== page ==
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How does the Basel Committee on Banking Supervision (BCBS) "Consultative Document" differ from the EBA's FinTech Discussion Paper and what does this mean EU-27's banking sector?
On 31 August 2017, the Bank for International Settlements' BCBS joined the renewed debate on how FinTech is reshaping the financial sector. The BCBS is the leading global forum for coordinating policy on improving banking supervision worldwide. This Client Alert briefly discusses the impact of the proposals in the BCBS' Consultative Document titled: "Sound Practices: Implications of fintech developments for banks and bank supervisors"1 and why this matters for the EU27's banking sector.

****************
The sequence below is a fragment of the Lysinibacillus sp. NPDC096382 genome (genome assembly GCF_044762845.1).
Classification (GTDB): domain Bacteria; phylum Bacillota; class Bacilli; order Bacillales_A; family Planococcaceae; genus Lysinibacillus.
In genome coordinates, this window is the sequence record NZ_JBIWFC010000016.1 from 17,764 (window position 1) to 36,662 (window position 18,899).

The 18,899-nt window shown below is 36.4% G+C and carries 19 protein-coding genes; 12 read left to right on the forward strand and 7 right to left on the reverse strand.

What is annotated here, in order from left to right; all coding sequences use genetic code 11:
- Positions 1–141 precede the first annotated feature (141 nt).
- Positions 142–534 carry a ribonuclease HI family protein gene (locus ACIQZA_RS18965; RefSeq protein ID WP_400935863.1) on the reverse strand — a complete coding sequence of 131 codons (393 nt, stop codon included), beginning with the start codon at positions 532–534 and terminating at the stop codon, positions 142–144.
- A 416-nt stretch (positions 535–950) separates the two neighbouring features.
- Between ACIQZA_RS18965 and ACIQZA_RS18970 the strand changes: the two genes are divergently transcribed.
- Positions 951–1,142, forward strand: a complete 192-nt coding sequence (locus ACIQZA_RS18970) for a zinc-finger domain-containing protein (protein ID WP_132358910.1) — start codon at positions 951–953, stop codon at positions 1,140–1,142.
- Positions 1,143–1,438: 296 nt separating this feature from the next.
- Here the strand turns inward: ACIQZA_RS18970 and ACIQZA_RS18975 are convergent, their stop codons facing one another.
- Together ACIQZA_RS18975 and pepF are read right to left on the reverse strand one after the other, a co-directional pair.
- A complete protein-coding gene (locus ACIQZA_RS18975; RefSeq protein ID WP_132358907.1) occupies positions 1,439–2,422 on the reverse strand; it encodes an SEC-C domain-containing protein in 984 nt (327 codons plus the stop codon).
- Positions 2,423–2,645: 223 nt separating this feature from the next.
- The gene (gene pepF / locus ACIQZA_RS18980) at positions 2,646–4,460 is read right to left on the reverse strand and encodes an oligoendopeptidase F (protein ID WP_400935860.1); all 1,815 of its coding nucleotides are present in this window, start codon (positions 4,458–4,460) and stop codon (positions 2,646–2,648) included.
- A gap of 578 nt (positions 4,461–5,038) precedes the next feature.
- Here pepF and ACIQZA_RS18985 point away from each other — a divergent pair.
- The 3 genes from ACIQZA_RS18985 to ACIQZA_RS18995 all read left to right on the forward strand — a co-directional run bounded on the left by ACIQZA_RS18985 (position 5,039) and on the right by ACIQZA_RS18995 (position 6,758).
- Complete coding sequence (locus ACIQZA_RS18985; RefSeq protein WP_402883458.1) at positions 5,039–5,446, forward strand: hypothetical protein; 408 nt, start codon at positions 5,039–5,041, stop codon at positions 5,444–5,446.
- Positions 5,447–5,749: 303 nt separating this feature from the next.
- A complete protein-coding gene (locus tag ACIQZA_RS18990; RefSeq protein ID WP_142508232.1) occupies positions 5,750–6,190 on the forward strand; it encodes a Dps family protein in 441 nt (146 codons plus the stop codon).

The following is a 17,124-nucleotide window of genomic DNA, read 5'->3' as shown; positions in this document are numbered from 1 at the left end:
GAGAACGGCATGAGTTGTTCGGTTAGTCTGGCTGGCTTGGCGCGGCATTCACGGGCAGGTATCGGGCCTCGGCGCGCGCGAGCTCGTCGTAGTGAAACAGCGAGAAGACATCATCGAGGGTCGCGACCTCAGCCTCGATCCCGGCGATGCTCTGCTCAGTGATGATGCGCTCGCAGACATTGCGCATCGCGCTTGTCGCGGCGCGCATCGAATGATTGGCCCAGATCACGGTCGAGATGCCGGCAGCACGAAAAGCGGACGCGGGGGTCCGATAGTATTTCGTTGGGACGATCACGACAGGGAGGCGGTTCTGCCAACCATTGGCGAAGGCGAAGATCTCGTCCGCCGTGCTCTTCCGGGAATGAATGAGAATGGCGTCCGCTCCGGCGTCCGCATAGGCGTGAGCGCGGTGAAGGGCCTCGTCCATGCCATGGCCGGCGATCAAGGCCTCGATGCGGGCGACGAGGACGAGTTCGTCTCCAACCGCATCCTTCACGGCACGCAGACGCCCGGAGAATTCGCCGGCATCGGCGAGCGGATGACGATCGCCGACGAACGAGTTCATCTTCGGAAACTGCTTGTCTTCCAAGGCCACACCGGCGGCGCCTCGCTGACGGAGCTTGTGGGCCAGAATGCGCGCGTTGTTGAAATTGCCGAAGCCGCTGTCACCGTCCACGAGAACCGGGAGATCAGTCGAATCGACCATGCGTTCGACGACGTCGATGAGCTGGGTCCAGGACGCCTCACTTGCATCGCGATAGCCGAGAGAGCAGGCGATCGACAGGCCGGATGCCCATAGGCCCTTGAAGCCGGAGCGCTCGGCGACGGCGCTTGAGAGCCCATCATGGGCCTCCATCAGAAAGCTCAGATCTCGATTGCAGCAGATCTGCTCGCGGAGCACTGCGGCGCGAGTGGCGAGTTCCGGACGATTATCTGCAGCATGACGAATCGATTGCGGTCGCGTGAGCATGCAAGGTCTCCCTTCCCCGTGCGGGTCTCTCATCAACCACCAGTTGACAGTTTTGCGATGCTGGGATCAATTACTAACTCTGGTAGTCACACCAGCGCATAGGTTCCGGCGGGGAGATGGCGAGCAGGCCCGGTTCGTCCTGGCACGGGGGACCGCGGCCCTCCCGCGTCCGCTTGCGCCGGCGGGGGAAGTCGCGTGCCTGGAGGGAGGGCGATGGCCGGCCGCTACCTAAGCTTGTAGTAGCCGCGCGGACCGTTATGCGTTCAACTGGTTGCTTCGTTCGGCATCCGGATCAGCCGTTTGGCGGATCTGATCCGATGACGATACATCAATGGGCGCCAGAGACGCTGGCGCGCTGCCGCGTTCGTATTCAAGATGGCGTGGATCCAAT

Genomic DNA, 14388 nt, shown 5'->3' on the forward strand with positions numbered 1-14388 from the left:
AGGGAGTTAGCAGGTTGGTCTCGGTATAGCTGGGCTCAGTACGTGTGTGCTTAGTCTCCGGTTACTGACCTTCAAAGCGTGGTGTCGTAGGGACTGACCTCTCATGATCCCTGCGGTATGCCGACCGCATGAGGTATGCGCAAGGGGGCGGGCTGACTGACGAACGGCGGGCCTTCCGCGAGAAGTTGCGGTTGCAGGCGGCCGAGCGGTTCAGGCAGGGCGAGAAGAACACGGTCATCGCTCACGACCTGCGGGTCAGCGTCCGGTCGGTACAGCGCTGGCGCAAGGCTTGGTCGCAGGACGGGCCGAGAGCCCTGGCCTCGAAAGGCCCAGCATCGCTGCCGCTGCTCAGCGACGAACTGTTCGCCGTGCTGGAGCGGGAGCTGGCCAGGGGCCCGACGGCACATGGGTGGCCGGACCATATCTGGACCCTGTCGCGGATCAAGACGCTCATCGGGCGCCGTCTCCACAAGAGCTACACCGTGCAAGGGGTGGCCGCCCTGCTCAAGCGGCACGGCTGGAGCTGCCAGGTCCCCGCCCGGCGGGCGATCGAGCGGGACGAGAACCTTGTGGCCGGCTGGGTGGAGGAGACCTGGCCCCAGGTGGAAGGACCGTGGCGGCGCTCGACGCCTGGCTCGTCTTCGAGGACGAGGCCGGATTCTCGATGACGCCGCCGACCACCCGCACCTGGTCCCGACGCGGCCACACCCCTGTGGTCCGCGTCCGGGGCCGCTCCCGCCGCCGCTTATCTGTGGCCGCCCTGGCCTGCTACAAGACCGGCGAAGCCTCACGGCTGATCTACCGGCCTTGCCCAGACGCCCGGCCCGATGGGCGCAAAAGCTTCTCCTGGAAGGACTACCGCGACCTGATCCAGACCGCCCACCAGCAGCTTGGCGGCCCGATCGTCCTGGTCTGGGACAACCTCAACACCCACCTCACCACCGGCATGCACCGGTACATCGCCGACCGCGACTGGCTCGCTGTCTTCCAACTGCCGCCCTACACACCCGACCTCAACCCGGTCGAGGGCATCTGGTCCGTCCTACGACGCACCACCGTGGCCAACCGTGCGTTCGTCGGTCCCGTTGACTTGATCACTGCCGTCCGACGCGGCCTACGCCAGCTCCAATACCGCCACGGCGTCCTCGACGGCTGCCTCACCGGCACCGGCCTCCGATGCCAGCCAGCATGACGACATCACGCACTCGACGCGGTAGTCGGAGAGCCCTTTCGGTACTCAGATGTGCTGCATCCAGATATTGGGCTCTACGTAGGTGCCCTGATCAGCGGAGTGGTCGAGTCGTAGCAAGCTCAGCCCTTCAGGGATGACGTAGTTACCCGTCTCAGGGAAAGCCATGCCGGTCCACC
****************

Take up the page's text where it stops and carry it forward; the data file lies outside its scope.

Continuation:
In the EU the European Banking Authority (EBA), the European Central Bank (ECB) and a host of national supervisory authorities have been leading the debate on FinTech's opportunities, its risks as well as how to regulate activity and participants. The EU Commission has provided overarching policy guidance, which also extends beyond financial services, and has also set its priority for a Digital Single Market. With the BCBS' entry in to the debate and its role as the global standard setter, this will likely impact the EU's and Eurozone's own FinTech specific workstreams. What the BCBS paper does certainly do better than the EBA workstream is to ask supervisors and regulatory policymakers how they plan to embed FinTech and RegTech within their own operations and mandates.
So why does this all matter?